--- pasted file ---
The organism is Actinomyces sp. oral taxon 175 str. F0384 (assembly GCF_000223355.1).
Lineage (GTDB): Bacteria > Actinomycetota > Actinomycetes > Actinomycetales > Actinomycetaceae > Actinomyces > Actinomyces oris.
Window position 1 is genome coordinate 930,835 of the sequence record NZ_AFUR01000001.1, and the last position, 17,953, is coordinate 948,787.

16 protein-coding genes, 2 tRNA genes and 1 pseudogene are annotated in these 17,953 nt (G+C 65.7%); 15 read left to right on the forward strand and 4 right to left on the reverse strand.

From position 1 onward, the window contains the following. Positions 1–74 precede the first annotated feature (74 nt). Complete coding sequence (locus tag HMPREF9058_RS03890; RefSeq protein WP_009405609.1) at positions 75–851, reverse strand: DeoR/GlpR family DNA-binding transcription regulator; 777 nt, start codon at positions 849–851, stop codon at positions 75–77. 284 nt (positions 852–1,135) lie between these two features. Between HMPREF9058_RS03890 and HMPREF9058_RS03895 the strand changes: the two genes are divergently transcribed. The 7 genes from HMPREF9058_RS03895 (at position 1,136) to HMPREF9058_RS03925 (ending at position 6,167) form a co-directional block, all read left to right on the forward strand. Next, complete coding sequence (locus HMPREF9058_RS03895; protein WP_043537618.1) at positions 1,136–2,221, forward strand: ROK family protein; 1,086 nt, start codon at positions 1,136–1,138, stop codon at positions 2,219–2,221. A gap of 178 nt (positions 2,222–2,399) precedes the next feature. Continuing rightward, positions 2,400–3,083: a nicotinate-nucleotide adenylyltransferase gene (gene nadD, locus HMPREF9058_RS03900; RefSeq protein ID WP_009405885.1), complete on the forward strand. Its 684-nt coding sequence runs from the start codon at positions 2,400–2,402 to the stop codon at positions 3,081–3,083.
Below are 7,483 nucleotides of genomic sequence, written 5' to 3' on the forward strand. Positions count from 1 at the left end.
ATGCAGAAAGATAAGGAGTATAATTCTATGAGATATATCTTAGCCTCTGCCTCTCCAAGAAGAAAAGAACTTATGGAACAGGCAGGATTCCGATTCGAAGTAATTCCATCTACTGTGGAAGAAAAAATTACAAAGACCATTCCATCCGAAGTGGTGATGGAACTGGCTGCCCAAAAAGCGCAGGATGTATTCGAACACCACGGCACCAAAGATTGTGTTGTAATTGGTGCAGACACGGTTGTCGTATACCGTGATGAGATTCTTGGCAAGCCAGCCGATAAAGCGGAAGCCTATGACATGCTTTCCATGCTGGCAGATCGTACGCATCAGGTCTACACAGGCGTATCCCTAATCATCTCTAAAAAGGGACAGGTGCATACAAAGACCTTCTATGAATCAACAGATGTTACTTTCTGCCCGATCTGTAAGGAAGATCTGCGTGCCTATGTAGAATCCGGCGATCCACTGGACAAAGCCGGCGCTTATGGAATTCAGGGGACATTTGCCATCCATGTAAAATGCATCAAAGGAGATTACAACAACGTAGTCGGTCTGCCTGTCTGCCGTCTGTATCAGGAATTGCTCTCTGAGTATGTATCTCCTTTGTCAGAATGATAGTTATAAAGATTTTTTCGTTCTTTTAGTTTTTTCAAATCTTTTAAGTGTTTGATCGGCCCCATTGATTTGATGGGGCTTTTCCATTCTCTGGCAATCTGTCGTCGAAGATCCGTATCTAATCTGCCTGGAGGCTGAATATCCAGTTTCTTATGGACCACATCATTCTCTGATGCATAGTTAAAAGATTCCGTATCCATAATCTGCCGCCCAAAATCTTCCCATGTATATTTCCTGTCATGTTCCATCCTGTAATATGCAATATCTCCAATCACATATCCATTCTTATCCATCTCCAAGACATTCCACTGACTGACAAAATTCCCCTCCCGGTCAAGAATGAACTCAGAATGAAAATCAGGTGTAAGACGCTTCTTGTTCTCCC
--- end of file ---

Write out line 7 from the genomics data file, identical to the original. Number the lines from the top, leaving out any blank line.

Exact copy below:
ATGCAGAAAGATAAGGAGTATAATTCTATGAGATATATCTTAGCCTCTGCCTCTCCAAGAAGAAAAGAACTTATGGAACAGGCAGGATTCCGATTCGAAGTAATTCCATCTACTGTGGAAGAAAAAATTACAAAGACCATTCCATCCGAAGTGGTGATGGAACTGGCTGCCCAAAAAGCGCAGGATGTATTCGAACACCACGGCACCAAAGATTGTGTTGTAATTGGTGCAGACACGGTTGTCGTATACCGTGATGAGATTCTTGGCAAGCCAGCCGATAAAGCGGAAGCCTATGACATGCTTTCCATGCTGGCAGATCGTACGCATCAGGTCTACACAGGCGTATCCCTAATCATCTCTAAAAAGGGACAGGTGCATACAAAGACCTTCTATGAATCAACAGATGTTACTTTCTGCCCGATCTGTAAGGAAGATCTGCGTGCCTATGTAGAATCCGGCGATCCACTGGACAAAGCCGGCGCTTATGGAATTCAGGGGACATTTGCCATCCATGTAAAATGCATCAAAGGAGATTACAACAACGTAGTCGGTCTGCCTGTCTGCCGTCTGTATCAGGAATTGCTCTCTGAGTATGTATCTCCTTTGTCAGAATGATAGTTATAAAGATTTTTTCGTTCTTTTAGTTTTTTCAAATCTTTTAAGTGTTTGATCGGCCCCATTGATTTGATGGGGCTTTTCCATTCTCTGGCAATCTGTCGTCGAAGATCCGTATCTAATCTGCCTGGAGGCTGAATATCCAGTTTCTTATGGACCACATCATTCTCTGATGCATAGTTAAAAGATTCCGTATCCATAATCTGCCGCCCAAAATCTTCCCATGTATATTTCCTGTCATGTTCCATCCTGTAATATGCAATATCTCCAATCACATATCCATTCTTATCCATCTCCAAGACATTCCACTGACTGACAAAATTCCCCTCCCGGTCAAGAATGAACTCAGAATGAAAATCAGGTGTAAGACGCTTCTTGTTCTCCC